(Kaiser Health News) – The poor delivery of Naito’s diagnosis reflects common practice in a country where Back estimates that more than 200,000 doctors and other providers could benefit from communication training. Too often, doctors avoid such conversations entirely, or they speak to patients using medical jargon. They frequently fail to notice that patients aren’t following the conversation or that they’re too overwhelmed with emotion to absorb the information, Back noted in a recent article. “[Doctors] come in and say, ‘It’s cancer,’ they don’t sit down, they tell you from the doorway, and then they turn around and leave,” he said.

New Ebola Outbreak in DRC Is ‘Truly Frightening’, Says Wellcome Trust Director

June 12, 2019

(BBC) – The head of a major medical research charity has called the latest outbreak of Ebola in central Africa “truly frightening”. Nearly 1,400 people have died in the Democratic Republic of Congo. Dr Jeremy Farrar, the director of the Wellcome Trust, said the epidemic was the worst since that of 2013-16 and has showed “no sign of stopping”.

Maine Becomes 8th State to Legalize Assisted Suicide

June 12, 2019

(ABC News) – Maine legalized medically assisted suicide on Wednesday, becoming the eighth state to allow terminally ill people to end their lives with prescribed medication. Democratic Gov. Janet Mills, who had previously said she was unsure about the bill, signed it in her office. Oregon was the first state to legalize such assistance, in 1997, and it took over a decade for the next state, Washington, to follow suit. While still controversial, assisted suicide legislation is winning increasing acceptance in the United States, and this year at least 18 states considered such measures.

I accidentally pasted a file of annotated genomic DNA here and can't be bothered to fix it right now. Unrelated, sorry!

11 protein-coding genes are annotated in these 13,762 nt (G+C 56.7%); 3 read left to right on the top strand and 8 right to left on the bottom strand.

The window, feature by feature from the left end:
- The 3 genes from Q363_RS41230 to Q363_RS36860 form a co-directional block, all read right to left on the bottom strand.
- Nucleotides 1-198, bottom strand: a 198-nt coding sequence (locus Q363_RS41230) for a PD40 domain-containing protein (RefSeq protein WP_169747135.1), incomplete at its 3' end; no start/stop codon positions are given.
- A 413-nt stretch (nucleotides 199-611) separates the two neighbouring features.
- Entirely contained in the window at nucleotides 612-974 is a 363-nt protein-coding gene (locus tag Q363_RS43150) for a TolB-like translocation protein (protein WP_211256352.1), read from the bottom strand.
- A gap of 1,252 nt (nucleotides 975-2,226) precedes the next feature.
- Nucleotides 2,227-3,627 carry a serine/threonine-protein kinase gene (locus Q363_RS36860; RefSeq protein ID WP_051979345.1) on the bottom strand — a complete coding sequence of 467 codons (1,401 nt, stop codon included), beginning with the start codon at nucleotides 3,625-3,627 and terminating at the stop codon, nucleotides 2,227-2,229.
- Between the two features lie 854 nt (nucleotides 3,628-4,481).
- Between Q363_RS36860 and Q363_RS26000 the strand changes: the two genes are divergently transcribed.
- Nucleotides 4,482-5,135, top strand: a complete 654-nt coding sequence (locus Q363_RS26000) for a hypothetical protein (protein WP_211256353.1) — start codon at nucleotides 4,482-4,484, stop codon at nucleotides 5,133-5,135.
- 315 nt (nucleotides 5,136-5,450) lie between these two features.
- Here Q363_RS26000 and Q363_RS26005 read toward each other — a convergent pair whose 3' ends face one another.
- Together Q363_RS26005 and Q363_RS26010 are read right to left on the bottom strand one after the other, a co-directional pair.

Russian Biologist Plans More CRISPR-Edited Babies

June 12, 2019

(Nature) – A Russian scientist says he is planning to produce gene-edited babies, an act that would make him only the second person known to have done this. It would also fly in the face of the scientific consensus that such experiments should be banned until an international ethical framework has agreed on the circumstances and safety measures that would justify them.  Molecular biologist Denis Rebrikov has told Nature he is considering implanting gene-edited embryos into women, possibly before the end of the year if he can get approval by then.